(February 12, 1948 – December 4, 1995) was executed by electric
chair in the state of Florida in 1995 for the murder of James Melson.
According to the state of Florida,
White committed the offense on March 8, 1981; he was sentenced on
May 4, 1981, and he entered prison on May 4, 1982, where he spent
thirteen years before his death.
In 1999, the state of Florida
heard a petition from Thomas Harrison Provenzano, another death row
inmate, that argued that the electric chair was a cruel and unusual
During the proceedings, Michael
Minerva, who had witnessed White's execution, said that "White's
body stiffened and was thrust upward and backward to the back of the
electric chair" after the current had been switched on to the chair.
He also said that he heard air
moving through White's lips and throat, though he could not tell
whether the air was going in or out.
United States Court of Appeals
For the Eleventh Circuit
70 F.3d 1198
Jerry WHITE, Petitioner-Appellant,
Harry K. SINGLETARY, Jr., Secretary,
Department of Corrections,
December 3, 1995
Appeal from the
United States District Court for the
Middle District of Florida.
Before KRAVITCH, EDMONDSON and BIRCH,
matter involves a Petition for Writ of Habeas Corpus
filed by Jerry White.
Petitioner is a
state prisoner in the custody of the State of
Florida and scheduled to be executed at 12:00 p.m.,
Monday, December 4, 1995. He now seeks from us a
Certificate of Probable Cause and a stay of
execution. The petition for the writ is not
Petitioner's first. We deny the certificate and the
court's twenty-three page opinion in this case is
thorough and complete; we will not repeat everything
said there. White was convicted of robbing a grocery
store and shooting to death a customer. His murder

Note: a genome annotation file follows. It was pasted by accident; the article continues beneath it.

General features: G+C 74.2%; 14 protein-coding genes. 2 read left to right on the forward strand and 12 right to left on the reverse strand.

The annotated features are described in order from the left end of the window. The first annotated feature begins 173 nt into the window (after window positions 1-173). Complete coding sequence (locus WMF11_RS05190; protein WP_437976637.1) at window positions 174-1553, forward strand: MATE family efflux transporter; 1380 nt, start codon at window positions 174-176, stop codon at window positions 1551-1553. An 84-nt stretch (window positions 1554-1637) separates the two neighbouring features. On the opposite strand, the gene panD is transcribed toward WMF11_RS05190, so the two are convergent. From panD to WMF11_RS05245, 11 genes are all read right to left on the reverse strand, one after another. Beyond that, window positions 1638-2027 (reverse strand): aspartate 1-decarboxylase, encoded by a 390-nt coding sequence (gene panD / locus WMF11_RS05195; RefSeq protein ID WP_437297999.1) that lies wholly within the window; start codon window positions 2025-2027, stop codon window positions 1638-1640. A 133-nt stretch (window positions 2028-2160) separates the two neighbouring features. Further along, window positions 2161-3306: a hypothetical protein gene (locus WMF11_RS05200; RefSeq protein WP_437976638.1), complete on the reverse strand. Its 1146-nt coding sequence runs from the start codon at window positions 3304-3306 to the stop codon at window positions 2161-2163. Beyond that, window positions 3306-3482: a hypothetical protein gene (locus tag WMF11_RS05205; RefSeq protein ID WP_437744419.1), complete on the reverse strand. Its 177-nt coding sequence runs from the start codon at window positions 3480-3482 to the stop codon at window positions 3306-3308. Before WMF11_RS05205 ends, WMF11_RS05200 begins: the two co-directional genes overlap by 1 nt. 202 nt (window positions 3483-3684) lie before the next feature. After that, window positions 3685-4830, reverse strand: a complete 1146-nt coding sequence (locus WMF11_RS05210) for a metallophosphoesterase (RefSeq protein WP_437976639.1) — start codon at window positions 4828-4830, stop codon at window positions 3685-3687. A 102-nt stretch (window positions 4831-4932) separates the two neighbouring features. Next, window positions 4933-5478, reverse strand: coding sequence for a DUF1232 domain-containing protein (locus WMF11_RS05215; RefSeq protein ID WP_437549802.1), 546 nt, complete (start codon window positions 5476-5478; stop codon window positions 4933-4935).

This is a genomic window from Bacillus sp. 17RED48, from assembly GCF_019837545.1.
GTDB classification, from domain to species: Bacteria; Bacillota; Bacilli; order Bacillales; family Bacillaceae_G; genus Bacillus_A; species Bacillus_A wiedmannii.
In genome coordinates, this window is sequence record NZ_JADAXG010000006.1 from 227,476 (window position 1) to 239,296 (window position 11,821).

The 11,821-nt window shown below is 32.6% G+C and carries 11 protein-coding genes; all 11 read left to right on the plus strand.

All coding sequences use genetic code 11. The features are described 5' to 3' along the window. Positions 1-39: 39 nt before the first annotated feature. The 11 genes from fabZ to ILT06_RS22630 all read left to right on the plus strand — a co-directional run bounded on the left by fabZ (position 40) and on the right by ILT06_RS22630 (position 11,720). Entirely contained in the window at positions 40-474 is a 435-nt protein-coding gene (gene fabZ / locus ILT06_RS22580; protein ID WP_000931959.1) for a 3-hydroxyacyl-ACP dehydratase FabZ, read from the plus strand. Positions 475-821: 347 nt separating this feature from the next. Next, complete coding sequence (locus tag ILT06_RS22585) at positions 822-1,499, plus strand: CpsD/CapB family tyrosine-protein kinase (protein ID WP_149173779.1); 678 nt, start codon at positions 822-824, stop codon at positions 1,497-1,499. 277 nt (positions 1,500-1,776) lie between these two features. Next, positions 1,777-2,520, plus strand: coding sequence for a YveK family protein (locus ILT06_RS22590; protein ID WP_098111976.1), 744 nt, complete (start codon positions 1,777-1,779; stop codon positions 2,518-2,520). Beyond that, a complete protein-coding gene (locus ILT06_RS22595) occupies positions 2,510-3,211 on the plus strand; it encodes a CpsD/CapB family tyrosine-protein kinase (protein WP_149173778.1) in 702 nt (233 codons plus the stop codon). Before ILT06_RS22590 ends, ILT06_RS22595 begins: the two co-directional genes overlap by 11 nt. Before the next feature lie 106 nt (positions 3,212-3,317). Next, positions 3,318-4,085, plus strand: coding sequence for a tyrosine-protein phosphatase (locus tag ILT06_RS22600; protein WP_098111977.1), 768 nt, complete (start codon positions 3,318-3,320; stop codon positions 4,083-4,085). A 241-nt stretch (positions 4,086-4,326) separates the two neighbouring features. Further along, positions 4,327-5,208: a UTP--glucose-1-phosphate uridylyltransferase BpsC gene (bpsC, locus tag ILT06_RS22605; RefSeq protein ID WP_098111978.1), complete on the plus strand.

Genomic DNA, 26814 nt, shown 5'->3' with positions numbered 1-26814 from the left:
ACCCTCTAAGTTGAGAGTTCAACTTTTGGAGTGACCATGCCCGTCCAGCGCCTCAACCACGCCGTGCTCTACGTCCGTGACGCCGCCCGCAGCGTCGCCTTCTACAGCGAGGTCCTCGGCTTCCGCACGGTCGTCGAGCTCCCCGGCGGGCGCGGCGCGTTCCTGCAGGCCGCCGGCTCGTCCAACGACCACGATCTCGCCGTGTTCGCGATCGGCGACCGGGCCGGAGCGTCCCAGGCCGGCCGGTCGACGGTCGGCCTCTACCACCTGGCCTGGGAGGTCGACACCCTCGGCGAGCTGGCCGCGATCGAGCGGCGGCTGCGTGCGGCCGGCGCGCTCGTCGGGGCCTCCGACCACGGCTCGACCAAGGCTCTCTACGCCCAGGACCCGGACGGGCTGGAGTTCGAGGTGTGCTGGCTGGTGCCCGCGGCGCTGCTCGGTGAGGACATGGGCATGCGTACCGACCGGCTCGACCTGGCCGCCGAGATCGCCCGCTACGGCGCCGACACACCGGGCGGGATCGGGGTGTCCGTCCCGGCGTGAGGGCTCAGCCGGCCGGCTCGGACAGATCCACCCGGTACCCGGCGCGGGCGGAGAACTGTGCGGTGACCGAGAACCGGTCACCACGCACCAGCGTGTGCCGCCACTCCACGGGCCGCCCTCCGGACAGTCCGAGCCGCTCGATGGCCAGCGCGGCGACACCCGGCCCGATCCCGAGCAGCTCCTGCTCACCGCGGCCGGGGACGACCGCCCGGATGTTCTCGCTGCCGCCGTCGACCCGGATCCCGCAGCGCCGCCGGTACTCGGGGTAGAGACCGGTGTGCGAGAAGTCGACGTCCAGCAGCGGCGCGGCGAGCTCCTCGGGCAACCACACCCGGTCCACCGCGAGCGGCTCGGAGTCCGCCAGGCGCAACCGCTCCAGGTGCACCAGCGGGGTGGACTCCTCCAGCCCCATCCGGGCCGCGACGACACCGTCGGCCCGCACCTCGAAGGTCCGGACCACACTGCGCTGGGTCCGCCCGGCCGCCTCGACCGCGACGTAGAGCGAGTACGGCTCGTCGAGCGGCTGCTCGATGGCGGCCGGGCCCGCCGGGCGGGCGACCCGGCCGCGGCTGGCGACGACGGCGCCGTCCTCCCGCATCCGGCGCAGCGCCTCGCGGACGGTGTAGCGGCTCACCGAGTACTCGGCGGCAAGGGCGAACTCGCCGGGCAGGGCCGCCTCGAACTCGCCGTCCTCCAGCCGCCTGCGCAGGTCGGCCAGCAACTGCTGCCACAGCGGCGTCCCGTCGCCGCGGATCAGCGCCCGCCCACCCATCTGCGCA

conviction and sentence of death were affirmed.
White v. State, 446 So.2d 1031 (Fla.1984). His first
motion for postconviction relief under Florida Rule
of Criminal Procedure 3.850 was denied following an
evidentiary hearing. That denial was affirmed. White
v. State, 559 So.2d 1097 (Fla.1990).
for a writ of habeas corpus was denied by the
Florida Supreme Court. White v. Dugger, 565 So.2d
700 (Fla.1990). White then filed, pursuant to 28
U.S.C. Sec. 2254, for a writ of habeas corpus in the
Middle District of Florida. The district court
denied the petition in 1990. The denial was affirmed
by this court. White v. Singletary, 972 F.2d 1218
(11th Cir.1992). We then denied White's petition for
rehearing and suggestion of rehearing en banc. White
v. Singletary, 43 F.3d 681 (11th Cir.1994). The
United States Supreme Court denied the petition for
writ of certiorari on May 22, 1995 and on June 26,
1995 denied Petitioner's request for a rehearing.
court action arose after a warrant was signed,
authorizing and scheduling his execution. On
November 27, 1995, Petitioner filed an Emergency
Motion to Vacate Judgment of Conviction and Sentence
and Request for Evidentiary Hearing and a Stay of
Execution with the state trial court. The motions
On November 29,
1995, the Supreme Court of Florida temporarily
stayed Petitioner's execution until Monday, December
4, 1995, at 12:00 p.m. On December 1, 1995, the
Supreme Court of Florida denied Petitioner's request
for a stay of execution and petition for a writ of
White then filed,
for the second time, a petition for a writ of habeas
corpus in the district court for the Middle District
of Florida. By order of December 2, 1995, the
district court, without an evidentiary hearing,
denied the petition. In addition, the district court
denied a certificate of probable cause for an
As noted in detail
by the district court, Petitioner has asserted five